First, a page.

Chargeback Reason Code

Visa Chargeback Reason Code 10.2: EMV Liability Shift Non-Counterfeit Fraud

General Information about Reason Codes

In 2016, Mastercard chargeback reason codes were condensed and consolidated, in a restructuring that resembled Visa Claims Resolution. Prior to this, Mastercardā€™s list of reason codes was long, convoluted, and confusing; now there are fewer than ten different reason codes relevant to most merchants. All the old reasons are still there, but theyā€™ve been grouped under more comprehensive ā€œumbrellaā€ codes.

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Visa Chargeback Reason Code 10.2: EMV Liability Shift Non-Counterfeit Fraud

What is Visa Chargeback Reason Code 10.2?

This chargeback reason code covers fraud-related chargebacks where the cardholder denies authorizing a transaction you processed. The cardholder contacted their bank and disputed the transaction, resulting in the chargeback. As seen subsequently, this case could be due to actual or friendly fraud.

Transactions that lead to this chargeback are card-present payments involving a chip-and-pin card. That rules out internet, phone, or mail orders where the card is absent. While actual fraud is one of the causes, an underlying facilitator could be an outdated terminal.

Letā€™s assume a customer makes a physical purchase in your store and uses a chip-and-pin card at checkout. However, for some reason, the payment is processed without complete authorization, like entering a PIN. That will cause the issuer to file the chargeback under this reason code, but there is more.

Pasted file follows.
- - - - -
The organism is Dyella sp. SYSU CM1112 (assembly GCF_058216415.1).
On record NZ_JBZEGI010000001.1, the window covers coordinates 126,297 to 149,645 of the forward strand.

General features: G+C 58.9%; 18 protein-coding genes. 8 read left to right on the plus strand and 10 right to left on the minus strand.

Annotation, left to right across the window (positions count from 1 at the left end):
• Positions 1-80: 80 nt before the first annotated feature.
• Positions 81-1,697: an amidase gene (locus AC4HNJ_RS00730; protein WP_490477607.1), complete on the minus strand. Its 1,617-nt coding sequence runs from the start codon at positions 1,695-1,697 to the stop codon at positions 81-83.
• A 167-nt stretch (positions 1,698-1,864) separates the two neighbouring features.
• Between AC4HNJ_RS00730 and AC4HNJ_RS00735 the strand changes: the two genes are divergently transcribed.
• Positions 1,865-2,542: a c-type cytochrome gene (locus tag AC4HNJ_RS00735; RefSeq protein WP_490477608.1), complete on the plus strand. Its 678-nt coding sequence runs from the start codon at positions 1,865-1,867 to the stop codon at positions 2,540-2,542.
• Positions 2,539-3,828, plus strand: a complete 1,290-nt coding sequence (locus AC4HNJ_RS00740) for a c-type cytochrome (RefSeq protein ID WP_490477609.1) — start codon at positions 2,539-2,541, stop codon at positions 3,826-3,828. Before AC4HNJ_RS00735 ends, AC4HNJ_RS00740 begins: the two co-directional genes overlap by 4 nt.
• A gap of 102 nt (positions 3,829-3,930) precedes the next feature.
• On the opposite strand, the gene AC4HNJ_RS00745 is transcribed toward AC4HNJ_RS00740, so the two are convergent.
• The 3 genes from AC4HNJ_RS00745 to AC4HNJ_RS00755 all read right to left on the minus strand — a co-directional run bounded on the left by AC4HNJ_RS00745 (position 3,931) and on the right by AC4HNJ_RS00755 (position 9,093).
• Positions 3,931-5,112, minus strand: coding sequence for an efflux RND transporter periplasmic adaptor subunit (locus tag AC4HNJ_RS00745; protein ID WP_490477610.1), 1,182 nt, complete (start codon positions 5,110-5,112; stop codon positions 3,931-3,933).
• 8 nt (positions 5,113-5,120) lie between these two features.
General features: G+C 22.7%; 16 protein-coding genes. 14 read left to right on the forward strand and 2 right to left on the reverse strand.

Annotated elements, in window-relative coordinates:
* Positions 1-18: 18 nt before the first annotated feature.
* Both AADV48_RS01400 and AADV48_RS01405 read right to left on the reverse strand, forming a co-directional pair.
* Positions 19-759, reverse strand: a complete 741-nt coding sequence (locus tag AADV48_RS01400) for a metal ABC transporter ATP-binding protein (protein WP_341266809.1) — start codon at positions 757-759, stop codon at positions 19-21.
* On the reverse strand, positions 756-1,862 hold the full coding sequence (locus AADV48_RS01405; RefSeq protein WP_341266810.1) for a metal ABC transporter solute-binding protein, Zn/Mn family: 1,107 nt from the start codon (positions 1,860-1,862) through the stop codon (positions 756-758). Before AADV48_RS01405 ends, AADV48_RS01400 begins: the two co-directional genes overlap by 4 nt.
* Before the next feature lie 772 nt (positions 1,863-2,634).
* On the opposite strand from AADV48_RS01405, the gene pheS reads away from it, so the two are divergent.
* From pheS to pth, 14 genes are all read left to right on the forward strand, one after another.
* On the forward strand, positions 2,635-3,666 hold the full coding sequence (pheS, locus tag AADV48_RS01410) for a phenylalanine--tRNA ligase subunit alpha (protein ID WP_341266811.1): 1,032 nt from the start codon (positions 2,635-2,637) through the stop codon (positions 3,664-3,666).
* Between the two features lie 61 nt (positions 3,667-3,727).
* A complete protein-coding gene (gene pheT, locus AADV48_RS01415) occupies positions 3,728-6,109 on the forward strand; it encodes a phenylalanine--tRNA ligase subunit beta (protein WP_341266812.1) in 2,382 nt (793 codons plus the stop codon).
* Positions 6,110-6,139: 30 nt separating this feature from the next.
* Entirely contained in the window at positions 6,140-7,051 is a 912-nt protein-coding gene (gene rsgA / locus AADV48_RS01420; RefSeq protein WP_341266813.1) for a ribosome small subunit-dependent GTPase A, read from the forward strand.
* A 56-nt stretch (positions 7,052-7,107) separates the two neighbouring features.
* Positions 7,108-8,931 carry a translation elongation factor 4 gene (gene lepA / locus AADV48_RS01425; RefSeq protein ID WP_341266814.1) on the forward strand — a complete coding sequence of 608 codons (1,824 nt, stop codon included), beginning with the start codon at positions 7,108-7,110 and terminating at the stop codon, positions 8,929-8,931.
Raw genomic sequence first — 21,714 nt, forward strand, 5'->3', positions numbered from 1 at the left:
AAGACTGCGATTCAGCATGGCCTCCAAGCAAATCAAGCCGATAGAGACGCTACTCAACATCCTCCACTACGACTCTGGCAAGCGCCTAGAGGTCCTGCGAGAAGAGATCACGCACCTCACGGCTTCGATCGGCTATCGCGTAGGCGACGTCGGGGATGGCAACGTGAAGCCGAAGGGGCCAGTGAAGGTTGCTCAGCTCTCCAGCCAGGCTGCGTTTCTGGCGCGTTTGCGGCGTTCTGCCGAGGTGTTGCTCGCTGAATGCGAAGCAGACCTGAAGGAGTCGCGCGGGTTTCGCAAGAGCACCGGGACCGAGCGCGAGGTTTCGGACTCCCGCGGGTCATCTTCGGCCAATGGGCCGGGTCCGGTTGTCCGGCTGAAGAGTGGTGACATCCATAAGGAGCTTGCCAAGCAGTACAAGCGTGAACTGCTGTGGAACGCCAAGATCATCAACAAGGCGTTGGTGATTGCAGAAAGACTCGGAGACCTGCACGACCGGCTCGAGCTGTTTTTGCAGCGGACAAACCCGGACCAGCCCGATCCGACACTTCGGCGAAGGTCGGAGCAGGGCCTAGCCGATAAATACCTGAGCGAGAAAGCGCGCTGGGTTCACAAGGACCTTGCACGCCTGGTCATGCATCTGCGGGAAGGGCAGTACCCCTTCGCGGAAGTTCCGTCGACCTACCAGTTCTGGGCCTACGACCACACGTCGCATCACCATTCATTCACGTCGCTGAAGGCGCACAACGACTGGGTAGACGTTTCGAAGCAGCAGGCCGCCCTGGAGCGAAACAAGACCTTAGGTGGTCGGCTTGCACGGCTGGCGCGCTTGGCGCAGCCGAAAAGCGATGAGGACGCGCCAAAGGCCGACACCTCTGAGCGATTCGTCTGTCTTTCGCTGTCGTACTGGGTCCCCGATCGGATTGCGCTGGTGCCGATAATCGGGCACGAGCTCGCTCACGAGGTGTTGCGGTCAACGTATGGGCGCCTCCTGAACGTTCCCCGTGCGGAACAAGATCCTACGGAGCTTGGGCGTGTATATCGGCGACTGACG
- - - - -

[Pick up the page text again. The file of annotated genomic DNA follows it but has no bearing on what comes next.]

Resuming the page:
The EMV liability shift in the code description means you will be liable for chargebacks under this code. That will happen if you fail to upgrade your payment terminals to be EMV-enabled, thereby enjoying its protection.

The EMV chip standard does the following:

  • It detects counterfeit cards
  • Adds more robust verification methods like PIN

These prevent and deter fraudsters from using stolen cards. So, not using this technology leaves you open to receiving chargebacks under this reason code. The narrative will be that you processed a payment involving a stolen card on a terminal without EMV chip capability.

Ideally, upgrading to an EMV-enabled terminal should prevent chargebacks under this code. However, other things can cause it, as weā€™ll see subsequently. Weā€™ve provided ways to fight it effectively.

Why Did It Happen?

This chargeback occurs primarily when a cardholder denies authorizing or participating in a card-present transaction. However, there are other conditions that must be fulfilled before the issuer can file the chargeback. We want to list these reasons to help you identify possible causes and prevent chargebacks in the future.

This chargeback will be valid when the following conditions occur:

  • Stolen or lost card: The payment was made in a card-present environment, but the cardholder had previously reported the card lost or stolen.
  • No chip-reading device: The transaction occurred at a terminal without a chip-reading device. It can also mean the buyer asked for the card to be entered manually instead of chip-read. An example is a customer opting to swipe the card or asking you to enter the details manually and process payment.
  • EMV PIN non-compliance: This condition is for PIN-preferring cards used to initiate a transaction at a chip-reading device that is EMV PIN non-compliant.
  • Online authorization: The transaction began as chip-initiated but was authorized online without an online PIN. Also, Visa did not receive the complete chip data in the authorization request from the processor.